- Power: This style of b-boying is what most members of the general public associate with the term "breakdancing". Power moves comprise full-body spins and rotations that give the illusion of defying gravity. Examples of power moves include head spins, back spins, windmills, flares, air tracks/air flares, 1990s, 2000s, jackhammers, crickets, turtles, hand glides, halos, and elbow spins. Those b-boys who use "power moves" almost exclusively in their sets are referred to as "power heads".
- Abstract: A very broad style of b-boying which may include the incorporation of "threading" footwork, freestyle movement to hit beats, house dance, and "circus" styles (tricks, contortion, etc.).
- Blow-up: A style of b-boying which focuses on the "wow factor" of certain power moves, freezes, and circus styles. Blowups consist of performing a sequence of as many difficult trick combinations in as quick succession as possible in order to "smack" or exceed the virtuosity of the other b-boy's performance. The names of some of these moves are air baby, hollow backs, solar eclipse, and reverse air baby, among others. The main goal in blow-up style is the rapid transition through a sequence of power moves ending in a skillful freeze or "suicide". Like freezes, a suicide is used to emphasize a strong beat in the music and signal the end to a routine. While freezes draw attention to a controlled final position, suicides draw attention to the motion of falling or losing control. B-boys or b-girls will make it appear that they have lost control and fall onto their backs, stomachs, etc. The more painful the suicide appears, the more impressive it is, but breakers execute them in a way to minimize pain.
- Flavor: A style that is based more on elaborate toprock, downrock, and/or freezes. This style is focused more on the beat and musicality of the song than having to rely on power moves only. B-boys who base their dance on "flavor" or style are known as "style heads".
In addition to the styles listed above, certain footwork styles have been associated with different areas which popularized them.
- Traditional New York Style: The original style of b-boying from the Bronx, based around the Ukrainian Tropak dance. This style of downrock focuses on kicks called "CCs" and foundational moves such as 6-steps and variations of it.
- Euro Style: Created in the early 90s, this style is very circular, focusing not on steps but more on glide-type moves such as the pretzel, undersweeps and fluid sliding moves.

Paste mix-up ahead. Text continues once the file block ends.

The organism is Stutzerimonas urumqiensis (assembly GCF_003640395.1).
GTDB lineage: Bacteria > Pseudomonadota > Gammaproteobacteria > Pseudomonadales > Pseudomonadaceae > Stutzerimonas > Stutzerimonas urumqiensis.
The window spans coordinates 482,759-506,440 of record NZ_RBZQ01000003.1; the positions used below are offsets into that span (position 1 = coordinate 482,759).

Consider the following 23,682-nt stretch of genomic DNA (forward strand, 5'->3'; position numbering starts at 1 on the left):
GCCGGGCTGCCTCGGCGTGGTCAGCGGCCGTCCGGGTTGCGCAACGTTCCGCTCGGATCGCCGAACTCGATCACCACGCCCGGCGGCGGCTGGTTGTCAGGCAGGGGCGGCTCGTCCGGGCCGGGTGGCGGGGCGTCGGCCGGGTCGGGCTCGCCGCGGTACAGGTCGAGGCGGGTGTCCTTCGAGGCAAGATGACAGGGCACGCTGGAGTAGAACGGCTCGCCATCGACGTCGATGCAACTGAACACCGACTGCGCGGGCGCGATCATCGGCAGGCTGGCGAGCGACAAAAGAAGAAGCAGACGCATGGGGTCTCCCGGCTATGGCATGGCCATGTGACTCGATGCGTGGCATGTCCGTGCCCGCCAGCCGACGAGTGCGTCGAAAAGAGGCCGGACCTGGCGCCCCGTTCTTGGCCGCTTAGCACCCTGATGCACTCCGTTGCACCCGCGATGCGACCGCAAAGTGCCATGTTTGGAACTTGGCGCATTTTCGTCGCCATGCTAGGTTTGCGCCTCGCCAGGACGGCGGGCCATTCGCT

- Toronto Style: Created in the mid 90s, also known as the 'Toronto thread' style. Similar to the Euro Style, except characterized by complex leg threads, legwork illusions, and footwork tricks. This style is attributed to three crews, Bag of Trix (Gizmo), Supernaturalz (Leg-O & Dyzee) and Boogie Brats (Megas).
Power versus style
Multiple stereotypes have emerged in the breaking community over the give-and-take relationship between technical footwork and physical power. Those who focus on dance steps and fundamental sharpness are labeled as "style heads." Specialists of more gymnastics-oriented technique and form—at the cost of charisma and coordinated footwork—are known as "power heads." Such terms are used colloquially often to classify one's skill, however, the subject has been known to disrupt competitive events where judges tend to favor a certain technique over the other.
This debate however is somewhat of a misnomer. The classification of dancing as "style" in b-boying is inaccurate because every b-boy or b-girl has their own unique style developed both consciously and subconsciously. Each b-boy or b-girl's style is the certain attitude or method in which they execute their movements. A breaker's unique style does not strictly refer to just toprock or downrock. It is a concept which encompasses how a move is executed rather than what move is done.
The musical selection for breaking is not restricted to hip-hop music as long as the tempo and beat pattern conditions are met. Breaking can be readily adapted to different music genres with the aid of remixing. The original songs that popularized the dance form borrow significantly from progressive genres of jazz, soul, funk, electro, and disco. The most common feature of b-boy music exists in musical breaks, or compilations formed from samples taken from different songs which are then looped and chained together by the DJ. The tempo generally ranges between 110 and 135 beats per minute with shuffled sixteenth and quarter beats in the percussive pattern. History credits DJ Kool Herc for the invention of this concept:79 later termed the break beat.